An infinite series is said to be convergent if the limit of its partial sums exists. However, it is easy to find an example of a
divergent series. For instance, 1+2+3+…+n+… or 1-1+1-1+…+1-1+… Such divergent
series puzzled mathematicians for a long time. The basic question was “Is there
a reasonable way to define a ‘sum’ of a divergent series?” A lot of work in
this direction was done by L. Euler (1707-1783), who laid the foundations for
dealing with divergent series. However, not everyone considered these infinite
sums as legitimate objects in mathematics. For example, in 1828 N. Abel wrote “Divergent
series are the invention of the devil, and it is shameful to base on them any
demonstration whatsoever.” Despite of such statements divergent series
gradually proved to be a useful tool in different areas of mathematics and physics.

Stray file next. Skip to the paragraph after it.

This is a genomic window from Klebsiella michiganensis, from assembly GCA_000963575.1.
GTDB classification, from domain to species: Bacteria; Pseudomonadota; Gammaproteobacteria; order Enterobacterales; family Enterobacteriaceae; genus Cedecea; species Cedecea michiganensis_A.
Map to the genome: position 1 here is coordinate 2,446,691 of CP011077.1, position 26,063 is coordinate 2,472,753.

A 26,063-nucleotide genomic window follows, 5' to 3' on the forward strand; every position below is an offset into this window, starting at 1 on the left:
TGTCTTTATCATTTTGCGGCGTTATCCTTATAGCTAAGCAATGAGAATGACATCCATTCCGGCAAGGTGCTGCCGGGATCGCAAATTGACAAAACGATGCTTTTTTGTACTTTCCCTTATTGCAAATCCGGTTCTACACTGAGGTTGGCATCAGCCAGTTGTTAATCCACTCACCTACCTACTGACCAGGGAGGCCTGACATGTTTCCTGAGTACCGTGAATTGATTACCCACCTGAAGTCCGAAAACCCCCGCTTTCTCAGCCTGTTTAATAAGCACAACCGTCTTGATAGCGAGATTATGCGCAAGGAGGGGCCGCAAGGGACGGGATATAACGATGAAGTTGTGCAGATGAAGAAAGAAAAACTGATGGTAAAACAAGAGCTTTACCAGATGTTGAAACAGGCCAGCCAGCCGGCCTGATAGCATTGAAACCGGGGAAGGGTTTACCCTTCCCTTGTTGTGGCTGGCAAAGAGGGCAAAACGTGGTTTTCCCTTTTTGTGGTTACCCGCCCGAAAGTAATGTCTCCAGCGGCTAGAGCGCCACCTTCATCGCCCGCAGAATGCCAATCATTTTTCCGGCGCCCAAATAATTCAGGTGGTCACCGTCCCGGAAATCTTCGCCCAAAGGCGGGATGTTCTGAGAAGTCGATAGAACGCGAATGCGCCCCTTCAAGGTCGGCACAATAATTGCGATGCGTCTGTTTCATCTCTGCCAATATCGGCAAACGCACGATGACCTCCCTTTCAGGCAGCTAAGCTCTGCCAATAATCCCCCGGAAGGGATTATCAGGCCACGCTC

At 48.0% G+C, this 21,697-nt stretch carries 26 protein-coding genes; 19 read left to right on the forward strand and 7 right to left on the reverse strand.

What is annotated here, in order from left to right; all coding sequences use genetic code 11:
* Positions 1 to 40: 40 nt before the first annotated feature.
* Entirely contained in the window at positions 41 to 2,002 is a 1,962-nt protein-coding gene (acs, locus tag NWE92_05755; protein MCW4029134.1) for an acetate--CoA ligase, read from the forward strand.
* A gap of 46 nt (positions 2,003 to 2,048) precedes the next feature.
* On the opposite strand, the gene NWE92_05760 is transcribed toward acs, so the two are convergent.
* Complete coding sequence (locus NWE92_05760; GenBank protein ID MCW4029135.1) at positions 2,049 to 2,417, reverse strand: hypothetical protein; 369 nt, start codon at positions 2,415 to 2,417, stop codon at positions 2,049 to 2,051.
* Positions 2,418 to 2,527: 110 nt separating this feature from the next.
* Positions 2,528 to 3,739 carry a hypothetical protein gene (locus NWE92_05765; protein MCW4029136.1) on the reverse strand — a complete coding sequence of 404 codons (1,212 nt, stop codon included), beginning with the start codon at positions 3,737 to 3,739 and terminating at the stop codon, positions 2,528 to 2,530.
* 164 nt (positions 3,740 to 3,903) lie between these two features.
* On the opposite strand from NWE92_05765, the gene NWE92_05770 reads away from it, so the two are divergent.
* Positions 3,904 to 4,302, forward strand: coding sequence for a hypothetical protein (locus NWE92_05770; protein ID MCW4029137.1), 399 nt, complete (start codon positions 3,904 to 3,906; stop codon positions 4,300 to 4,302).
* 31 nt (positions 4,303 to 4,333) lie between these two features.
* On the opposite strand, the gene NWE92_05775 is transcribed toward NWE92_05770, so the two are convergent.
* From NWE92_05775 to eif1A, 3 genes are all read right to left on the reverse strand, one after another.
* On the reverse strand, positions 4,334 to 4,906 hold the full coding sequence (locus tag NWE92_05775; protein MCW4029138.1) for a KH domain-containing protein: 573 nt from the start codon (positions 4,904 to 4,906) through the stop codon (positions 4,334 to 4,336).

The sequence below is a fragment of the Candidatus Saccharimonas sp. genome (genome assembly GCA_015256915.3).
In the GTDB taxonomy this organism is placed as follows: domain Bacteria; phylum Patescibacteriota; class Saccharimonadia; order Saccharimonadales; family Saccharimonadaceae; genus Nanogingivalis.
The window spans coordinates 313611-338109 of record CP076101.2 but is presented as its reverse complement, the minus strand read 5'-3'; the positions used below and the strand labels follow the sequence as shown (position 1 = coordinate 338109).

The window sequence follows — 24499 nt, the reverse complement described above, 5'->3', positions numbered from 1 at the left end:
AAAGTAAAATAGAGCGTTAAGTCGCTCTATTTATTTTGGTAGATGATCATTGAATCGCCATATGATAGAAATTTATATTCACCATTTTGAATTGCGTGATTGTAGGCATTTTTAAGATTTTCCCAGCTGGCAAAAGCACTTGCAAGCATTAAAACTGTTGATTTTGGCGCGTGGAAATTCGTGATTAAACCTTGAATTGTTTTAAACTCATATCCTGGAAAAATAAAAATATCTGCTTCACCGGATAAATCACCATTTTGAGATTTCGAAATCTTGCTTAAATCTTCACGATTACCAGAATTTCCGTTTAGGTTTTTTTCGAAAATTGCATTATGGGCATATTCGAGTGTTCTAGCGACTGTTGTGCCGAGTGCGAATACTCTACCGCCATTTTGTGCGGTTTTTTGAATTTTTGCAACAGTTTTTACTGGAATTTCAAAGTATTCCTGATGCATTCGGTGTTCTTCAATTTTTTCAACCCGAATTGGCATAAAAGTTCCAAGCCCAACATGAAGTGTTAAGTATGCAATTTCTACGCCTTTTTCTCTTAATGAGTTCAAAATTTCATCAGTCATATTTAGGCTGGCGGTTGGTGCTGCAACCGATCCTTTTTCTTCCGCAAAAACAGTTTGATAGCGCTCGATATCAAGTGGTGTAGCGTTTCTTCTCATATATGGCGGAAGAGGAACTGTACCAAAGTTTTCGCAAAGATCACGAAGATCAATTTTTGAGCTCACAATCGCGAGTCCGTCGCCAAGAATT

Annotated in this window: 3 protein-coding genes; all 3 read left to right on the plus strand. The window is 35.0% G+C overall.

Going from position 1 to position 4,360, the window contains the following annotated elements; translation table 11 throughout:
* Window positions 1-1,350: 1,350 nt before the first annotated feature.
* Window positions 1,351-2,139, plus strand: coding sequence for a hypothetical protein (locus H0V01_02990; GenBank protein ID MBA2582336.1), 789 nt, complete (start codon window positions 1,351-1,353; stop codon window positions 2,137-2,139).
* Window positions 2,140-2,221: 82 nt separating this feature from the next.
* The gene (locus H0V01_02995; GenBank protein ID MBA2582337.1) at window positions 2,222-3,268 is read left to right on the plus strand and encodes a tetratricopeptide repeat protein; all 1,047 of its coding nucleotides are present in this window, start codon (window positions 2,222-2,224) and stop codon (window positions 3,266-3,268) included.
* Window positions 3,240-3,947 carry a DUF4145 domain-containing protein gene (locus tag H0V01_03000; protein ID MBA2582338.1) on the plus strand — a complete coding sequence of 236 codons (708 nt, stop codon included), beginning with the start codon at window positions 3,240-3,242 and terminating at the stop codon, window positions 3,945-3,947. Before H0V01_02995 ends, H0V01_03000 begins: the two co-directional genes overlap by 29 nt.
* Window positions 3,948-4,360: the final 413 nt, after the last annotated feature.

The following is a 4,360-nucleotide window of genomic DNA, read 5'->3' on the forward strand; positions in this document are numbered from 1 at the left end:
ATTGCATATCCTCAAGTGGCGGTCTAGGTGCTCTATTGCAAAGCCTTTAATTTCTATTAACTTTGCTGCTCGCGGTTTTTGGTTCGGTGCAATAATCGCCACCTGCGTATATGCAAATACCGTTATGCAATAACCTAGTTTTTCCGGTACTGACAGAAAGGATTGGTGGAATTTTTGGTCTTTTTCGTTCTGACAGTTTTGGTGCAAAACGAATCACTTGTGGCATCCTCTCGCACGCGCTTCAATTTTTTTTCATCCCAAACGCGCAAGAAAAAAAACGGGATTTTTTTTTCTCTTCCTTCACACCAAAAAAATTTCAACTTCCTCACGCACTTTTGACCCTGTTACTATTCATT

first explicit formulation of the theory of divergent series appeared in 1890
in the work of E. Cesaro. He suggested to replace the usual limit with the
limit of average values, that is an infinite series is said to be (what it is now called) Cesaro
convergent if the limit of the partial sum averages exists.
Thus, it is easy
to see that the series 1-1+1-1+…+1-1+… from above is Cesaro convergent to 1/2.
However, the series 1+2+3+…+n+… is not Cesaro convergent. Cesaro’s idea was the
very first example of a summation method, that is a rigorous way to assign a
value to a divergent series. In the 20th century, the theory of divergent sequences
grew significantly both at a technical level and through its applications.
consists of studying various summation methods (such as Cesaro, Abel, Riesz, Nörlund
ones) as well as their interrelations and applications to Harmonic Analysis.
Obs! För GU-studenter räknas projektet som ett projekt i Matematik (MMG900/MMG910).
Förkunskapskrav Basic courses in algebra and calculus.
Examinator Maria Roginskaya, Marina Axelson-Fis